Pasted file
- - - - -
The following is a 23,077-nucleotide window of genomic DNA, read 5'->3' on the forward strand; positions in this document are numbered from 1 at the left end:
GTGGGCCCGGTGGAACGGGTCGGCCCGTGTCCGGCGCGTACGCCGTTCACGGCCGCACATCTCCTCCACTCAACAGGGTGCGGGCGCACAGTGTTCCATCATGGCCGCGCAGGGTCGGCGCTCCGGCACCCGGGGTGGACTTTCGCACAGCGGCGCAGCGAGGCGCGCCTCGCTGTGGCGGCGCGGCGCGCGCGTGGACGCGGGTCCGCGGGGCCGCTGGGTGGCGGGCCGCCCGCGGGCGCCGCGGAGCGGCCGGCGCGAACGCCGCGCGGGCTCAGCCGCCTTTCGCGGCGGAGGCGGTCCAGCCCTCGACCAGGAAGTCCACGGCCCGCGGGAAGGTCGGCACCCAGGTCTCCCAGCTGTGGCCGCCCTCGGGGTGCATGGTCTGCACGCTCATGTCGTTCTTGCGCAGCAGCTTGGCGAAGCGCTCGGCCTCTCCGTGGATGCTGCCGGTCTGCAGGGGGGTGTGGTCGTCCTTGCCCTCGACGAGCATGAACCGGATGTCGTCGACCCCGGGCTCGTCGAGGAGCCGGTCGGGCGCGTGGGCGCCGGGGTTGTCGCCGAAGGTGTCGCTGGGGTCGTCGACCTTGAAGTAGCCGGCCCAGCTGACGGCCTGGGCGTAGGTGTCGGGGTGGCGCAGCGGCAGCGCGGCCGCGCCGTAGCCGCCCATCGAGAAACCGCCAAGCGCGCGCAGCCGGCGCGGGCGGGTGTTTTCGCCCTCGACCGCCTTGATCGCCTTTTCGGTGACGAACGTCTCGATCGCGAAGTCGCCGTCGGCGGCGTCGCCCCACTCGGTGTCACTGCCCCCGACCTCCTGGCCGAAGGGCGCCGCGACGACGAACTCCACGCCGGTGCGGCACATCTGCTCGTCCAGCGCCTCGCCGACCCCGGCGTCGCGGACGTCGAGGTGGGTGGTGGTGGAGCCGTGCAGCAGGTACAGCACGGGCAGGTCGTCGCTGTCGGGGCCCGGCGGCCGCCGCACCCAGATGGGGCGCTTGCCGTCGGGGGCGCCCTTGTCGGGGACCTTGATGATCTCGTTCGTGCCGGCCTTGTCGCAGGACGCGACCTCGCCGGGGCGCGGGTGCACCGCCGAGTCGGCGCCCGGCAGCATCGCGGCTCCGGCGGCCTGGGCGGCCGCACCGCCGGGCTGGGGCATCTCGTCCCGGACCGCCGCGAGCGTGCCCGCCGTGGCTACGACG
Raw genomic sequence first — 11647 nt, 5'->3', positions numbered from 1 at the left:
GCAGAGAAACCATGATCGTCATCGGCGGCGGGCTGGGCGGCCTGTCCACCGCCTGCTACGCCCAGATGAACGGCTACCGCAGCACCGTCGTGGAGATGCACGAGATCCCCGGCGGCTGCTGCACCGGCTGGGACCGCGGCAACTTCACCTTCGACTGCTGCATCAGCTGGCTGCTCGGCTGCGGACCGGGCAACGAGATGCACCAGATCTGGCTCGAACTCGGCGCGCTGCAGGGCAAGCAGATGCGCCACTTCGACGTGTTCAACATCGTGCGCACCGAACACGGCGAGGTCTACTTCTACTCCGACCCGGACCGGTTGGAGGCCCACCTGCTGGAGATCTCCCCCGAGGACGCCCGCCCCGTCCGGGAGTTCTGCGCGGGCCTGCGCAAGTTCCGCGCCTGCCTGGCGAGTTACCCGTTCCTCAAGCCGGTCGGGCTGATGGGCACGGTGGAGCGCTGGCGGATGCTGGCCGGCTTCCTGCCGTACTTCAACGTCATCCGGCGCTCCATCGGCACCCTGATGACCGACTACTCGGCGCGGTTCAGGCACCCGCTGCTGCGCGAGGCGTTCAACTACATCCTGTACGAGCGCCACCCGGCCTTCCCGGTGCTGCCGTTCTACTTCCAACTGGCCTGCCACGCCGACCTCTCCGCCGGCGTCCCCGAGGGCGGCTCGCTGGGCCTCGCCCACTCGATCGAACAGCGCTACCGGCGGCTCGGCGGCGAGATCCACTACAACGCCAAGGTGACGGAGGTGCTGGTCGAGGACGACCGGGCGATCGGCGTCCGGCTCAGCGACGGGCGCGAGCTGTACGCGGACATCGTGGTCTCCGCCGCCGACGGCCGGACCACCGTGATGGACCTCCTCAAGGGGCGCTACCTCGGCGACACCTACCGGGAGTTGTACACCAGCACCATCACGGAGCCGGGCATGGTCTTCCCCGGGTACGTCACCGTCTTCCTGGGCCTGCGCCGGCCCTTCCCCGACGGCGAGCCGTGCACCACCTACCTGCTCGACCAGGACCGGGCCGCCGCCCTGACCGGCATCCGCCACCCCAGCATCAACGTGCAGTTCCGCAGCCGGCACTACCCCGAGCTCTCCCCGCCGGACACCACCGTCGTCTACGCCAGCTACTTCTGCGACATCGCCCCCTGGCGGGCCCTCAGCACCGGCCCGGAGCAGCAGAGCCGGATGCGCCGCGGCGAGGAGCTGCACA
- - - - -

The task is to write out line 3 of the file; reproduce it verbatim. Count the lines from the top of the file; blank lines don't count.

Raw genomic sequence first — 11647 nt, 5'->3', positions numbered from 1 at the left: